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James Bennet to Continue Testifying in Sarah Palin Libel Trial

Lawyers for The New York Times attempted on Wednesday to establish that members of its staff acted diligently and responsibly after learning that an editorial published in 2017 incorrectly linked a mass shooting in Arizona to the political rhetoric of Sarah Palin, who is suing the news organization for defamation.

The jury weighing Ms. Palin’s suit against The Times in federal court in Lower Manhattan also heard briefly on Wednesday from Ms. Palin herself. But with late afternoon approaching, Judge Jed S. Rakoff adjourned for the day after Ms. Palin’s lawyer had questioned her for roughly 15 minutes, touching only on biographical points about her political career and life in Alaska.

Ms. Palin, who has receded from the public eye in recent years despite once being one of the Republican Party’s most dynamic but polarizing stars, explained that she was now spending most of her time in her hometown, Wasilla, Alaska, where she was “holding down the fort” as a single mother raising a child with special needs.

She will resume her testimony on Thursday morning.

The bulk of the day’s proceedings were consumed by the second and final day of testimony from James Bennet, the former editor of the opinion section of The Times, who also is named as a defendant in Ms. Palin’s suit.

Mr. Bennet said under questioning from a lawyer representing The Times that it was never his intention to blame Ms. Palin for the 2011 mass shooting outside Tucson, Ariz., that wounded Gabrielle Giffords, then a Democratic member of Congress, and left six others dead.

Mr. Bennet said his use of the phrase “the link to political incitement was clear” — which he inserted into the editorial as he edited it — was meant as a critique of the overheated political rhetoric of that moment.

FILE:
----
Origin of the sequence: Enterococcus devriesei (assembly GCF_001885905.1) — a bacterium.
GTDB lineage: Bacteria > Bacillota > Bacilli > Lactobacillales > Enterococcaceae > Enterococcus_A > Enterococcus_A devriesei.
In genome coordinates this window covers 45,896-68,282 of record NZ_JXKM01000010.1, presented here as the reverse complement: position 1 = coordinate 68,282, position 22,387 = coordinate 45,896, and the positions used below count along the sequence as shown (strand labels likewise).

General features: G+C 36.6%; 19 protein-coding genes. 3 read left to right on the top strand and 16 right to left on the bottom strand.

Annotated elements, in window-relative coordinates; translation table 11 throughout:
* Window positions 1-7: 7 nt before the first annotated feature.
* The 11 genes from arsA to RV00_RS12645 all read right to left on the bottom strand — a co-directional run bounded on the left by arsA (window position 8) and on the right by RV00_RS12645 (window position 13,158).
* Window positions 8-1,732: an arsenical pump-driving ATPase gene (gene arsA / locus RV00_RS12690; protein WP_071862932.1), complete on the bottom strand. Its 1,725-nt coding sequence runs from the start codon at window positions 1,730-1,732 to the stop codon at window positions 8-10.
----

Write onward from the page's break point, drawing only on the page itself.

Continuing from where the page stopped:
Mr. Bennet testified that once he saw a flood of social media criticism, he thought that “the editorial was being read in a way we did not intend.”

The editorial, which lamented the nation’s increasingly heated political discourse, was written after the shooting at a congressional baseball team practice in June 2017 that left Representative Steve Scalise, Republican of Louisiana, gravely wounded. As originally published with the “incitement” language, the editorial mistakenly drew a link between the 2011 shooting and a map of the United States circulated by Ms. Palin’s political action committee that showed 20 House districts held by Democrats at the time with digitized cross-hairs over them.

No evidence was ever found that showed the Arizona gunman, Jared Lee Loughner, had any political motives. The editorial was published the night of June 14, 2017, and The Times corrected it the next morning.

Lawyers for Ms. Palin are arguing that The Times acted recklessly in writing and publishing the editorial — a claim they must prove to meet the legal bar the law sets for defamation cases — and then was slow to correct it. Mr. Bennet attempted to refute that, testifying on Wednesday that the online backlash to the article surprised him because he was so certain he had not made a mistake. And the lawyer representing The Times, David Axelrod, highlighted an email from Mr. Bennet sent at 5:08 the morning after publication in which he wrote, “I would like to correct this as quickly as possible.”

“I was upset and confused, I have to say, because I was just so blindsided by this,” Mr. Bennet said Wednesday.

Part of what accounted for his confusion, he said, was the fact that he thought an editorial writer, a fact checker and two other editors had also looked over the piece. “And nobody had raised this issue,” he said.

Though the incident in question occurred almost five years ago, Mr. Bennet said he had thought about it “pretty much every day since.”

Ms. Palin’s lawyers also called to the stand Ross Douthat, a Times columnist who wrote to Mr. Bennet around 11 on the night the editorial was published expressing his “bafflement” at the reference to Ms. Palin. Mr. Douthat testified that while he knew there had been no connection established between the Tucson shooting and Ms. Palin’s political rhetoric, he understood that others at the time believed there was.

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